Some insurers may require at least 18in clearance between the top of the unit and sprinkler heads.

Industrial buildings with at least 4-6in of reinforced concrete over a solid, compacted base will support most loaded vertical systems.

The controller, software and computer interface are elements that can be combined in a number of ways to meet overall storage and retrieval objectives.

Operator interface with the system is a critical consideration.

For functional effectiveness, transaction information must be transmitted between the operator and the control system.

A determination must be made concerning what data will be generated by the control system and how it will be displayed to the operator.

For example, in a strictly manual system the operator decides all location transactions and enters, via keypad, the shelf locations.

This activity is followed by manual inventory adjustments.

In a fully automated environment, all information requests from location selection, container type, inventory adjustment, activity analysis and data transfers between the control computer and host system are accomplished transparently with no operator intervention.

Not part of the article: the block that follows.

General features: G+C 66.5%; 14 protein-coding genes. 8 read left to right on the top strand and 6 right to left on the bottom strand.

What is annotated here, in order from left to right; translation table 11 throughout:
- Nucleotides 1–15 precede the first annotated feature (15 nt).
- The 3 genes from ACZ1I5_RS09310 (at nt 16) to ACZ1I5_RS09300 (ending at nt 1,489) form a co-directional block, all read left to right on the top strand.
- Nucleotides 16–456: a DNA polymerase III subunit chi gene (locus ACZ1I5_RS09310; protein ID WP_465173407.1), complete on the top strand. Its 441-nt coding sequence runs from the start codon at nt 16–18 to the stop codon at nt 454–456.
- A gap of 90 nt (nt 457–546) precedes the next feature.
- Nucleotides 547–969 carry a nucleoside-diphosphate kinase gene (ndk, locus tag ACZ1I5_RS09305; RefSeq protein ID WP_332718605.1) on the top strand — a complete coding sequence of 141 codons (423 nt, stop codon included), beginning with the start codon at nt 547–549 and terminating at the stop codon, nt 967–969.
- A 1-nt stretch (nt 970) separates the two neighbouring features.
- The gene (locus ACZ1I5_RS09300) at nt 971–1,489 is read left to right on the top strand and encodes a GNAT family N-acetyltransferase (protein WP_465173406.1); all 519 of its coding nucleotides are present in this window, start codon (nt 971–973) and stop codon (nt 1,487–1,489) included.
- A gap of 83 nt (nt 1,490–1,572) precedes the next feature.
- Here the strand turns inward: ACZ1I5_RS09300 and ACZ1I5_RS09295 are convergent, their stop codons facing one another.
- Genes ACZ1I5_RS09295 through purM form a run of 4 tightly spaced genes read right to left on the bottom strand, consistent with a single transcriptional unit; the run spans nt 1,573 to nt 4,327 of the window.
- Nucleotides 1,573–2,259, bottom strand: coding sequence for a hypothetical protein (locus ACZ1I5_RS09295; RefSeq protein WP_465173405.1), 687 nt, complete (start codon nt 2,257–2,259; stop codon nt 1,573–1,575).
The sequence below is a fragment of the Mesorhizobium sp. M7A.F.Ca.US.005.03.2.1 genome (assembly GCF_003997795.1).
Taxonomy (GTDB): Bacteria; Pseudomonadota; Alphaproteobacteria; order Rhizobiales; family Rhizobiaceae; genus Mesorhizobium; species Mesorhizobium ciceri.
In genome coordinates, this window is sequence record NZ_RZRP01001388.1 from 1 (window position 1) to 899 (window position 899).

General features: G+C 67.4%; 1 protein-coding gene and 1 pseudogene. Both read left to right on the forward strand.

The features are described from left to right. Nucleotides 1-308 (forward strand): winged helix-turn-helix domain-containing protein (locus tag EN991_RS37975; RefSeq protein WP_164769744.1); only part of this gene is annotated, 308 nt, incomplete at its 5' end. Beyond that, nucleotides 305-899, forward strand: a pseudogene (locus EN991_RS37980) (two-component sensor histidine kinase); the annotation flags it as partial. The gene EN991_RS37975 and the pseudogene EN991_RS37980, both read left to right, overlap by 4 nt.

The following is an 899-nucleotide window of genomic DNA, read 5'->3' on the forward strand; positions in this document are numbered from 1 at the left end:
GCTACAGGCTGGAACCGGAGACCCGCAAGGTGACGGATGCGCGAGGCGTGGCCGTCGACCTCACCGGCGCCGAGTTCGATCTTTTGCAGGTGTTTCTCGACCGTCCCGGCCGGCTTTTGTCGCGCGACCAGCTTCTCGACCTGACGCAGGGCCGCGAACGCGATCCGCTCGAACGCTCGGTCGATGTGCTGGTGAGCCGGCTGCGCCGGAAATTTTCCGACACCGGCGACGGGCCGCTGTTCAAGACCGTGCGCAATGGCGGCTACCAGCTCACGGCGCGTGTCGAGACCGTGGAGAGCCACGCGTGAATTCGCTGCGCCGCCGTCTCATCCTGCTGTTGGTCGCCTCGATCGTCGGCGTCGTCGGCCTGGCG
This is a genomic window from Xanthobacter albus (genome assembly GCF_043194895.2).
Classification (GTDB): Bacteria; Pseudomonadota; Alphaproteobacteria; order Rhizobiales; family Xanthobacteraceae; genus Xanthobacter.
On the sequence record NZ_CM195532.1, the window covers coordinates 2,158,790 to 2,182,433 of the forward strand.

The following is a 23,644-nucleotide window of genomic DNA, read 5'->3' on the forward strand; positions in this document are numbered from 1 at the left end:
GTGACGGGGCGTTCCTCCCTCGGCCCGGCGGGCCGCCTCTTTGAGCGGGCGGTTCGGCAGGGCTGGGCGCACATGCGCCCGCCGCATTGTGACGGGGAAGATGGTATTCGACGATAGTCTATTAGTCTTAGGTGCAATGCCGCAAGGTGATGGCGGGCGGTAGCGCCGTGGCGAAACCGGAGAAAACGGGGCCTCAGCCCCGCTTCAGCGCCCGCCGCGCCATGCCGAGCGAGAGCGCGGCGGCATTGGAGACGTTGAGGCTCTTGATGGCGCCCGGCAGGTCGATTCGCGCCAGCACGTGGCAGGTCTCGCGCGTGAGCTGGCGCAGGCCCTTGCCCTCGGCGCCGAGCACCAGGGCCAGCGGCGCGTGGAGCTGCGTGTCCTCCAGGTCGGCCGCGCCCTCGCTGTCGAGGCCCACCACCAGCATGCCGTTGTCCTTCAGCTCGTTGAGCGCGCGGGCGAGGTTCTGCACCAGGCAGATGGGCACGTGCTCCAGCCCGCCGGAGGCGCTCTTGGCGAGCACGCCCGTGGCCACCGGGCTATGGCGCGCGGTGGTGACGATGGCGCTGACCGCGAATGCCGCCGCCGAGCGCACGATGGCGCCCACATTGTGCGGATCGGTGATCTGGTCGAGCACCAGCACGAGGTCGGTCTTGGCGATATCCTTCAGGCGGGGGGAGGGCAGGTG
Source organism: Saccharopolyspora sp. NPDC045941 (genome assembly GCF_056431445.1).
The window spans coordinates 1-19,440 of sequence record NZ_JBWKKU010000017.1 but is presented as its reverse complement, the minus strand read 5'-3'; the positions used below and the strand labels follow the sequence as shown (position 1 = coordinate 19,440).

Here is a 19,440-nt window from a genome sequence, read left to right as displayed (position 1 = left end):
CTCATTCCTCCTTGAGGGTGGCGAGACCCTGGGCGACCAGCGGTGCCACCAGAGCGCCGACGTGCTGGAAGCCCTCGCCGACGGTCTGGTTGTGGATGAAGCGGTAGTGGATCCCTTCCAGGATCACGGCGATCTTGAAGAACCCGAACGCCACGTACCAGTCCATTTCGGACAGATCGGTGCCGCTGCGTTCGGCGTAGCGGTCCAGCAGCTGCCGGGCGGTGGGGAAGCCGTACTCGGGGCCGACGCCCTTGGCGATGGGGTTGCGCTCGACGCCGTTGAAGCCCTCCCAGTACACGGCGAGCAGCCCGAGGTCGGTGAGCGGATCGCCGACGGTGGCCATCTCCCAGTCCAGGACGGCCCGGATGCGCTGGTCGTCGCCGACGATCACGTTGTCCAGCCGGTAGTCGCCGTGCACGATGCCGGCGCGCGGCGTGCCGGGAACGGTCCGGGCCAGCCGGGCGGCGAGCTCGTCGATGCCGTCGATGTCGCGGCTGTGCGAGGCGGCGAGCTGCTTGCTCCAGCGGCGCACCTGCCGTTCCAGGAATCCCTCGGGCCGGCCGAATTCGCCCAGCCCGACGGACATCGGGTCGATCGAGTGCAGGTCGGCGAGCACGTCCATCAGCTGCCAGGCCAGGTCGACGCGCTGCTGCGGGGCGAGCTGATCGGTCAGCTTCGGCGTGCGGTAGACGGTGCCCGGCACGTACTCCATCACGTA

Vertical storage and retrieval systems can be controlled using PC software or hardware controls.

The difference is in the graphic interface, or ease of use and the amount of information needed to track and manage materials in a specific application.

A system can be configured for standalone, single-user operation or multi-user network use.

The controls solution can be as simple as a piece of paper indicating the shelf level of each stored item.

The operator simply enters the shelf number using the controls and the shelf and its contents are delivered automatically.

A single PC can control from one to 99 units.

In this type of operation, bills of materials (BOM) could be generated on the host system.

The BOM is downloaded and sent to the storage and retrieval system control PC.

The operator can call up each order, or batch picks multiple orders, depending on the hardware configuration.

Pick lights can be installed to direct the operator to the proper pick location for added accuracy.

Inventory is tracked by the control software that processes all parts orders, adjusts inventory files based on transactions and monitors inventory reorder levels.